Rubens to-morrow morning."
Rubens was a little red and white spaniel of much beauty and sagacity. He was the prettiest, gentlest, most winning of playfellows. With him by my side, I now ran merrily about, instead of creeping moodily at the heels of nurse and her friends. Abundantly occupied in testing the tricks he knew, and teaching him new ones, I had the less leisure to listen open-mouthed to cadaverous gossip of the Cadman class. Finally, when I had bidden him good-night a hundred times, with absolutely fraternal embraces, I was soothed by the light weight of his head resting on my foot. He seemed to chase the hideous fancies which had hitherto passed from nurse's daytime conversation to trouble my night visions, as he would chase a water-fowl from a reedy marsh, and I slept--as he did--peacefully.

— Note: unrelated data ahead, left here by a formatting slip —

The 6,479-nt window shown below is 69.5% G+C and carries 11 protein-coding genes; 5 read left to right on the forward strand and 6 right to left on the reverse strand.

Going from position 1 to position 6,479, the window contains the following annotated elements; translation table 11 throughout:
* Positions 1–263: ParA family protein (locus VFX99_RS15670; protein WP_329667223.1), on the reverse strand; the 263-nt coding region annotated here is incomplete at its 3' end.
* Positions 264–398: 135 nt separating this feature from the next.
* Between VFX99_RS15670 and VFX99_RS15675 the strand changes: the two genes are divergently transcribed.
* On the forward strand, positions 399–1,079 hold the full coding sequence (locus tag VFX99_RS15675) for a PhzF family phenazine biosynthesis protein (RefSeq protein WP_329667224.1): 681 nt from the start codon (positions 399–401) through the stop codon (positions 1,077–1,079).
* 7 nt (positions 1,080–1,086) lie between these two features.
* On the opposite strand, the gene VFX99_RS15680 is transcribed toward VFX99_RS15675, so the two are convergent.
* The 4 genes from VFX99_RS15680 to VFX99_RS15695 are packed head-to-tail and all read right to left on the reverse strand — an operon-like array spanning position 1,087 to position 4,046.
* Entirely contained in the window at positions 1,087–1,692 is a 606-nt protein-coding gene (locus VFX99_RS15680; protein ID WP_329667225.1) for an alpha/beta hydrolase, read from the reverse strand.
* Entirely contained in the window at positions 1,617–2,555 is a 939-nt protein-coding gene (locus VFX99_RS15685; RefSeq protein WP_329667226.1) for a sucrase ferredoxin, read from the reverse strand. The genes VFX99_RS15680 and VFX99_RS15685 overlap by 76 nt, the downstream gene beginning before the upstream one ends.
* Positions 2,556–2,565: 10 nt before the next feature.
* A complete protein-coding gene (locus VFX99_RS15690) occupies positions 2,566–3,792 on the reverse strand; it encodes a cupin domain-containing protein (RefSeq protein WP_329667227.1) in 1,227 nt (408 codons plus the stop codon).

Nor was this all. My other wish was also to be fulfilled, but not without some vexations beforehand. It was by a certain air and tone which my nurse suddenly assumed towards me, and which it is d